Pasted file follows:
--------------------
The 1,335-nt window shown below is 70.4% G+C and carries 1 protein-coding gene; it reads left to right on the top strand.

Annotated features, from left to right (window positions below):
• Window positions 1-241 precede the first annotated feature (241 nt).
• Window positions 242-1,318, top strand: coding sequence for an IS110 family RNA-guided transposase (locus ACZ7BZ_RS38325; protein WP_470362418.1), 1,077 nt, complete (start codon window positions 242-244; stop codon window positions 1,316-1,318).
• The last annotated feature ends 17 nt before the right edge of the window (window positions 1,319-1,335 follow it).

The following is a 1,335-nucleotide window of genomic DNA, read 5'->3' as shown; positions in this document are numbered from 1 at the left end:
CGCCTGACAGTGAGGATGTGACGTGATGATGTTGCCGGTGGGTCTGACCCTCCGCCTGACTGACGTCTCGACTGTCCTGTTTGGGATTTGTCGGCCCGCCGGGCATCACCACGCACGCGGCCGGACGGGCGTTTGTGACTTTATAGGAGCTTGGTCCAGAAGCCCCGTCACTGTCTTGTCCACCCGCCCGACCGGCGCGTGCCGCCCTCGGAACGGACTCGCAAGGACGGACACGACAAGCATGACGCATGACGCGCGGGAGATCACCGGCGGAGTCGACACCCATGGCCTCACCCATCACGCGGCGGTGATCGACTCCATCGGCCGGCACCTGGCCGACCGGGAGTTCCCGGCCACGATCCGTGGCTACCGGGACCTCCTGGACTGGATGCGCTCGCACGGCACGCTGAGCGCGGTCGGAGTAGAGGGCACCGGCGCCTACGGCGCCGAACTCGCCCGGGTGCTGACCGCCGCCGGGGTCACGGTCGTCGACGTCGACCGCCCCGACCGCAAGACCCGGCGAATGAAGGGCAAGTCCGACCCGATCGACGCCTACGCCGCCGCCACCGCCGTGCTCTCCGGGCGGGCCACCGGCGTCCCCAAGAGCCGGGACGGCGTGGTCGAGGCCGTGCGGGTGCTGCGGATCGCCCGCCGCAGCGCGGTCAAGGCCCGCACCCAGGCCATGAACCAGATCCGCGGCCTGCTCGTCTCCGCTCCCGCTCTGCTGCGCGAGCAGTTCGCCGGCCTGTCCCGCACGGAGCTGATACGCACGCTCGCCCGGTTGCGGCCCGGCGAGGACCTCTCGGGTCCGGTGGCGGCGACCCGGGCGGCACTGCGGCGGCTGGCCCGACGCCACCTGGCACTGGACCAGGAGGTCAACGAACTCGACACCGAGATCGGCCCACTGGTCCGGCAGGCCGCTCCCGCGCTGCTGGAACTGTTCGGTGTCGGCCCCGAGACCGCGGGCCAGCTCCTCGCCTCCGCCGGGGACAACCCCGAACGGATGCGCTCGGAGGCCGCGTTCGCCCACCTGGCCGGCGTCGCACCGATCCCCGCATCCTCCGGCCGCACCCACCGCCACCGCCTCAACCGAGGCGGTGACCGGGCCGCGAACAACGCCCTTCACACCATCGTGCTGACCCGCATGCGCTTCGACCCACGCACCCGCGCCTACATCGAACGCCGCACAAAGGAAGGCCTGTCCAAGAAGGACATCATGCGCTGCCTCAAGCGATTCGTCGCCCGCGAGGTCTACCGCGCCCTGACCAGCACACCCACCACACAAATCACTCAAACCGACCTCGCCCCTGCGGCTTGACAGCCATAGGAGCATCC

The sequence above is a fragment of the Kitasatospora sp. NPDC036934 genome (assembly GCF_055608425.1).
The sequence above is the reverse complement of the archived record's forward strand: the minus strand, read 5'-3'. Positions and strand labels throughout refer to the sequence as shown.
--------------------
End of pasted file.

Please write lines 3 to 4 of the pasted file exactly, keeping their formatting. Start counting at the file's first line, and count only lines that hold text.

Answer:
• Window positions 1-241 precede the first annotated feature (241 nt).
• Window positions 242-1,318, top strand: coding sequence for an IS110 family RNA-guided transposase (locus ACZ7BZ_RS38325; protein WP_470362418.1), 1,077 nt, complete (start codon window positions 242-244; stop codon window positions 1,316-1,318).